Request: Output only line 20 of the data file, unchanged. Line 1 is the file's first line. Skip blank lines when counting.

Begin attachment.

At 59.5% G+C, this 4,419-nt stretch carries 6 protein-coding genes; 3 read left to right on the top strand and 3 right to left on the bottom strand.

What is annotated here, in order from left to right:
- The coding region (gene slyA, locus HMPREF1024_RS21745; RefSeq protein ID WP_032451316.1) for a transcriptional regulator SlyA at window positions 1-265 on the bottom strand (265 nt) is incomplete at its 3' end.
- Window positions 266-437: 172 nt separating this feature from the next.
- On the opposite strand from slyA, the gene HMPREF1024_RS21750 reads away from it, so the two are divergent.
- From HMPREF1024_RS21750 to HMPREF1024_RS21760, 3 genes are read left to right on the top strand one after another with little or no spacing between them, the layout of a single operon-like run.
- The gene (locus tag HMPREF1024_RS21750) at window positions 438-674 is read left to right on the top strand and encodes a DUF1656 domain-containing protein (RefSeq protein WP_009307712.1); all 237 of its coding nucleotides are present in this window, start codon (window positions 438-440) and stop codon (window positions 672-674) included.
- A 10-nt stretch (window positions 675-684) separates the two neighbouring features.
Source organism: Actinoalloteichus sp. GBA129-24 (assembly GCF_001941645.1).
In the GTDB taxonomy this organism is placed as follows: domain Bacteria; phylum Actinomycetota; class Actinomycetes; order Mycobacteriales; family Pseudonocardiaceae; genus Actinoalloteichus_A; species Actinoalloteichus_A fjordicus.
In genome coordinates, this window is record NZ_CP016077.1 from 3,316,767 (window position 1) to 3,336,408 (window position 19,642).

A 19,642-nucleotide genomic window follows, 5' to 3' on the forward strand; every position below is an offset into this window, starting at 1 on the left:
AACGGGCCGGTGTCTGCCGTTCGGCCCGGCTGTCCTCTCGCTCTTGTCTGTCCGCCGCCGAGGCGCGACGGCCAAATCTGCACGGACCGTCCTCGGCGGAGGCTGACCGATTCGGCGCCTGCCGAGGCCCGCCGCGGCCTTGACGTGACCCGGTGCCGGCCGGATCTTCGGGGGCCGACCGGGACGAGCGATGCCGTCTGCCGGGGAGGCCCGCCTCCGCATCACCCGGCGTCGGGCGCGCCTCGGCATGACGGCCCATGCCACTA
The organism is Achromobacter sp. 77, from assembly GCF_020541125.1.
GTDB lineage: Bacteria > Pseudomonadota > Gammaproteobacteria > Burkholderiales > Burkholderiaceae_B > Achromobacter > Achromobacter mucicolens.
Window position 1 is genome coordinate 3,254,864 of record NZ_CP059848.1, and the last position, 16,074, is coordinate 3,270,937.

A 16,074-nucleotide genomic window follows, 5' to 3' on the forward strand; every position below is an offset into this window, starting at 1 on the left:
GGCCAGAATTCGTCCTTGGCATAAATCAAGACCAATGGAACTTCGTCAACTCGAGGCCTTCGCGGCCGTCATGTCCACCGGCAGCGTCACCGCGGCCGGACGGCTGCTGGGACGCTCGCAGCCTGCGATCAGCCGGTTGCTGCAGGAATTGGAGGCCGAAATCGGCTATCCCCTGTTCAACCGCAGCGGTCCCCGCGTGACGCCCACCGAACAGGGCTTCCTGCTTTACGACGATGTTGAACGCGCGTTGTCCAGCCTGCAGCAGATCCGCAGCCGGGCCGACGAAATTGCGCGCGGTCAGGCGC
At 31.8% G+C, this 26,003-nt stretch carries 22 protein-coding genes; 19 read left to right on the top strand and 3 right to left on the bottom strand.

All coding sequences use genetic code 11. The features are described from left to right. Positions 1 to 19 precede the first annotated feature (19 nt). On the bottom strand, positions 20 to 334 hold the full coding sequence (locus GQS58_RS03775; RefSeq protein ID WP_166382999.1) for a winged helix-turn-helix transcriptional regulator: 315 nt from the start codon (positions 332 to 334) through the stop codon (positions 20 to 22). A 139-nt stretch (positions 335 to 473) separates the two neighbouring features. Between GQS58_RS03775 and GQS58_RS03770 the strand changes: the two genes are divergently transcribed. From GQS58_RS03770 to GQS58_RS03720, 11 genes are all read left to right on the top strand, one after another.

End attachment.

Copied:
All coding sequences use genetic code 11. The features are described from left to right. Positions 1 to 19 precede the first annotated feature (19 nt). On the bottom strand, positions 20 to 334 hold the full coding sequence (locus GQS58_RS03775; RefSeq protein ID WP_166382999.1) for a winged helix-turn-helix transcriptional regulator: 315 nt from the start codon (positions 332 to 334) through the stop codon (positions 20 to 22). A 139-nt stretch (positions 335 to 473) separates the two neighbouring features. Between GQS58_RS03775 and GQS58_RS03770 the strand changes: the two genes are divergently transcribed. From GQS58_RS03770 to GQS58_RS03720, 11 genes are all read left to right on the top strand, one after another.